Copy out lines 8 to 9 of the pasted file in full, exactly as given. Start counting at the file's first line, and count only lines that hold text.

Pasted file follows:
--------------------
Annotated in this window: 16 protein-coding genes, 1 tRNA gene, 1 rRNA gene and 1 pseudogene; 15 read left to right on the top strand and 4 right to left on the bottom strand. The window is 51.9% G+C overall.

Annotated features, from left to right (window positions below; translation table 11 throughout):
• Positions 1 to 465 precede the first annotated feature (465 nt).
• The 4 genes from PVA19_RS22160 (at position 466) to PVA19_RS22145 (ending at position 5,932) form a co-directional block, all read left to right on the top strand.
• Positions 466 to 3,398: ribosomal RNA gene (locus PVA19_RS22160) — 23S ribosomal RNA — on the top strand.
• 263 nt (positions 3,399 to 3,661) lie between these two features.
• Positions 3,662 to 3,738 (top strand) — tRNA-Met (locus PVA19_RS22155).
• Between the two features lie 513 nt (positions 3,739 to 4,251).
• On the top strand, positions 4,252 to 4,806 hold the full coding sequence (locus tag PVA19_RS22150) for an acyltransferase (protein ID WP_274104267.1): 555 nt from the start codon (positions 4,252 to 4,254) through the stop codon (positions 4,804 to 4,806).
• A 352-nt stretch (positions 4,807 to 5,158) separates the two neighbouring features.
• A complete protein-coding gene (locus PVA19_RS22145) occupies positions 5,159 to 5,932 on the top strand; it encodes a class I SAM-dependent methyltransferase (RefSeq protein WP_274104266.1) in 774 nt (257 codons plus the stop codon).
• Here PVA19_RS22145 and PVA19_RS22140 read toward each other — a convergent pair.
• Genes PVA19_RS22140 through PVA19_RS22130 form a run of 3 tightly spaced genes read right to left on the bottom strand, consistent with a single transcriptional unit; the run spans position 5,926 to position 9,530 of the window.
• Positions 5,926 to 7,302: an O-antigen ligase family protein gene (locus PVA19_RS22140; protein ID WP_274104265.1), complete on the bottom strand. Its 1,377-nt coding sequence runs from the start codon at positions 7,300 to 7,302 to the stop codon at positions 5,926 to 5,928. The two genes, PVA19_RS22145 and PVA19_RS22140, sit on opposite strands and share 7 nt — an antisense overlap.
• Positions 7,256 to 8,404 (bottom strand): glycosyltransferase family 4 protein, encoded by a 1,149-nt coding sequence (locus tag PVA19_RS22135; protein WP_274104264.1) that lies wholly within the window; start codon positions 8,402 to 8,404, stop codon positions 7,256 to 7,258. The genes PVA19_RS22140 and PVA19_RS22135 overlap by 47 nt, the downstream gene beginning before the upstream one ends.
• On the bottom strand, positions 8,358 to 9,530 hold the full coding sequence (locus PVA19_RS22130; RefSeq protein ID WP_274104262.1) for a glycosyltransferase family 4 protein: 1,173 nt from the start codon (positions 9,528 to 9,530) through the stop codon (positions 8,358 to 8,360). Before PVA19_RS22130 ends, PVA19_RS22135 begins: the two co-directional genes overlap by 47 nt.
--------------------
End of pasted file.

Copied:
• Between the two features lie 513 nt (positions 3,739 to 4,251).
• On the top strand, positions 4,252 to 4,806 hold the full coding sequence (locus tag PVA19_RS22150) for an acyltransferase (protein ID WP_274104267.1): 555 nt from the start codon (positions 4,252 to 4,254) through the stop codon (positions 4,804 to 4,806).